Double wages, year-round orders likely to boost women participation in hand-woven pashmina business
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Double wages, year-round orders likely to boost women participation in hand-woven pashmina business

Post by on Friday, August 12, 2022

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Women spinning raw pashmina into yarn on a traditional wooden spinning-wheel, locally called Yinder, used to be a common sight in Kashmir homes. However cheap shawls from mechanized mills coupled with poor wages dealt a severe blow to the genuine Kashmiri stoles.  
The number of women's associated with handspun pashmina shawls decreased significantly in Kashmir over a period of time, but a rare move to double wages and ensure round the year orders and introduction of  new spinning wheel that works by a pedal, to yarn pashmina is likely to turn things around.
Shayista Shabir from Chount Waliwar area of central Kashmir’s Ganderbal district had given up pashmina spinning. “Poor wages and machines have played a role in de-motivating women to continue this work.”
However she is quite hopeful that things may change for good now.
Another woman, Toiba Rehman said the art of spinning a traditional wheel to spin yarn was so important that it was regarded as a qualification for a girl to get married. She said Charkha or Yinder was also a favorite for the poets in the past and many songs were also composed on it.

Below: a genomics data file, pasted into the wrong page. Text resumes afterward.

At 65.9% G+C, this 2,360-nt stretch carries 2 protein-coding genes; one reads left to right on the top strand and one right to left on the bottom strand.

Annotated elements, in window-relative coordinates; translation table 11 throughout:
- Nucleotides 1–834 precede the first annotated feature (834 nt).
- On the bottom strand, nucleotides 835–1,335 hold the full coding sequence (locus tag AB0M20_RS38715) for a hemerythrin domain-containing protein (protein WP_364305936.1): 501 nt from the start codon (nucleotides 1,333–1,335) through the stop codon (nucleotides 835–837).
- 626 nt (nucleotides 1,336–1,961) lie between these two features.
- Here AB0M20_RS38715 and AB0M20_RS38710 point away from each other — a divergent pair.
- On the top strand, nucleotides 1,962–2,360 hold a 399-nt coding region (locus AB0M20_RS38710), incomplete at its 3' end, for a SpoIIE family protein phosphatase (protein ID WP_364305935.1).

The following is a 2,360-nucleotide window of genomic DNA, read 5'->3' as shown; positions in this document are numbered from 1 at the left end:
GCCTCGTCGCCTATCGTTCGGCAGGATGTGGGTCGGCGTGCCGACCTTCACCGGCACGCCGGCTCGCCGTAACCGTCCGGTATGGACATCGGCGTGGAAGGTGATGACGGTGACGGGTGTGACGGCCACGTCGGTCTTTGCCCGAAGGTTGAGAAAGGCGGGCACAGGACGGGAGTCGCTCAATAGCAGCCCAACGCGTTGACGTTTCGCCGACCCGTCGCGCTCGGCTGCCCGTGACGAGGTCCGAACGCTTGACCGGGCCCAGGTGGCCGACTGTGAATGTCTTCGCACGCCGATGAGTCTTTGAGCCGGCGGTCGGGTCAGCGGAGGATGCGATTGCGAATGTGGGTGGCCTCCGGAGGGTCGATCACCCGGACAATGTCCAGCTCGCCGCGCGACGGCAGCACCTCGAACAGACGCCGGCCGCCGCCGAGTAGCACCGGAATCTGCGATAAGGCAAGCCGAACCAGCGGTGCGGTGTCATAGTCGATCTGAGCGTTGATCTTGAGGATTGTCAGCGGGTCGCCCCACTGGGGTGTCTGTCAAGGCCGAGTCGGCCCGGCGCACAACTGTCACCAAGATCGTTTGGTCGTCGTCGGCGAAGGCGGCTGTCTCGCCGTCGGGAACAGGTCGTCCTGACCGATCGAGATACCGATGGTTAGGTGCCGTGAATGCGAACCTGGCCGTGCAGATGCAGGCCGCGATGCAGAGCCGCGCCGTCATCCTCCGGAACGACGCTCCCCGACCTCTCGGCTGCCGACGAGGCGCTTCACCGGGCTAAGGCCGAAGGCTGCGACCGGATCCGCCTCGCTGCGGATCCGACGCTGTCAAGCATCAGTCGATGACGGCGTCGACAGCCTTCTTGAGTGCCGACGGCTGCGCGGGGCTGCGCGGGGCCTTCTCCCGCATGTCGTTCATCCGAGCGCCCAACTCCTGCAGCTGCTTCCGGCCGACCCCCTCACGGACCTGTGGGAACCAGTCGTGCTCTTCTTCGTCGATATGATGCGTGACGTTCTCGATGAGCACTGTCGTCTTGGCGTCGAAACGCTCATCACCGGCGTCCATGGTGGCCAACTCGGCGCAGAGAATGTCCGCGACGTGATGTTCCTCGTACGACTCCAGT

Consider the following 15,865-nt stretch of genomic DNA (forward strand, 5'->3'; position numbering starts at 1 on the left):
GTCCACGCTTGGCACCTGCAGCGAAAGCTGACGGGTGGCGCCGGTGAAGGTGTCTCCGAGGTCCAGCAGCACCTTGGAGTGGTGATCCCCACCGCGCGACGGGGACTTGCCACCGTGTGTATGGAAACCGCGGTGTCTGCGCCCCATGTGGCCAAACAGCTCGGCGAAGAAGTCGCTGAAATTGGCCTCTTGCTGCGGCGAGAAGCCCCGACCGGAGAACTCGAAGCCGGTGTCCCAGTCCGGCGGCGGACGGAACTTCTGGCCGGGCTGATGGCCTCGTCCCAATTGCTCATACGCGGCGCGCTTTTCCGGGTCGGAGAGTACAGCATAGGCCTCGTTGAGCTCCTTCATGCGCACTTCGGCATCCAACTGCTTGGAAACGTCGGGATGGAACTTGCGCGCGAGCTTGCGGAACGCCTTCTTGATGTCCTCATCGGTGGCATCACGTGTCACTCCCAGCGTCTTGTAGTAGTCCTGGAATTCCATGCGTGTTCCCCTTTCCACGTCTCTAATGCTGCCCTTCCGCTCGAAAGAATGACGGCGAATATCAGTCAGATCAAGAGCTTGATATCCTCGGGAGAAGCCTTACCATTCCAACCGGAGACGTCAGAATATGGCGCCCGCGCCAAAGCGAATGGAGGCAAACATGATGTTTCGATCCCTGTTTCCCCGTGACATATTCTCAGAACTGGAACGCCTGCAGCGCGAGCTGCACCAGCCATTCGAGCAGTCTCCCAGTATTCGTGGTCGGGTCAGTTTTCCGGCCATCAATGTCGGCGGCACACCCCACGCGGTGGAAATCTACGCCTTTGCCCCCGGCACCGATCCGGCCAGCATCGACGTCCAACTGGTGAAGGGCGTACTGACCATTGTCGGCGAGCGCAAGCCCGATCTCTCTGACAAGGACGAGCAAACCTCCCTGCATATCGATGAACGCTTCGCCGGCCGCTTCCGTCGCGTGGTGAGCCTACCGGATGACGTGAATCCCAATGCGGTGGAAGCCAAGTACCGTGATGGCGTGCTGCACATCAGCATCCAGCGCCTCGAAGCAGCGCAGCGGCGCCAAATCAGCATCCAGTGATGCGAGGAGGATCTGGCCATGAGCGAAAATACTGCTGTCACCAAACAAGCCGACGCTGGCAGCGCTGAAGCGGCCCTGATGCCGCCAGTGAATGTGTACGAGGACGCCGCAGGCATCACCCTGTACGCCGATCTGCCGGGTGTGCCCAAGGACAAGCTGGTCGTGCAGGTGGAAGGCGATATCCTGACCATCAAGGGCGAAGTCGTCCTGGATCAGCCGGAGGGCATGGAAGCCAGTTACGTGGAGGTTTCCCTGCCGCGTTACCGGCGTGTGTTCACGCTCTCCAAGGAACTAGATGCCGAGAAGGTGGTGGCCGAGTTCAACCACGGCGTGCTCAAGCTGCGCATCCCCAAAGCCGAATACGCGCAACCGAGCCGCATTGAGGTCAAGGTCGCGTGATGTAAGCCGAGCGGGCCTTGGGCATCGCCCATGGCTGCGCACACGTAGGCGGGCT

Shayista and Toiba are attending a training centre opened by the Handloom Department to boost the hand-woven pashmina business.
Both the artisans say they are grateful to the department who set up the training centre where besides traditional Yinder training is imparted on the pedal run new spinning wheel.
An official from the Handloom Department said that they have installed three centers at different locations including Serech, Waliwar, and Rangil in the district where 20 women are trained every year.
Women used to be the backbone in the value chain of pashmina shawl production. The shawl making process involves sorting, dusting, dehairing, combing, spinning and finishing; all these were dominated by the female workforce.
Spinning on a traditional Kashmiri charkha allows longer threads of Pashmina wool with fine hair-like size, unlike machines, and adds to the softness and warmth of the product.

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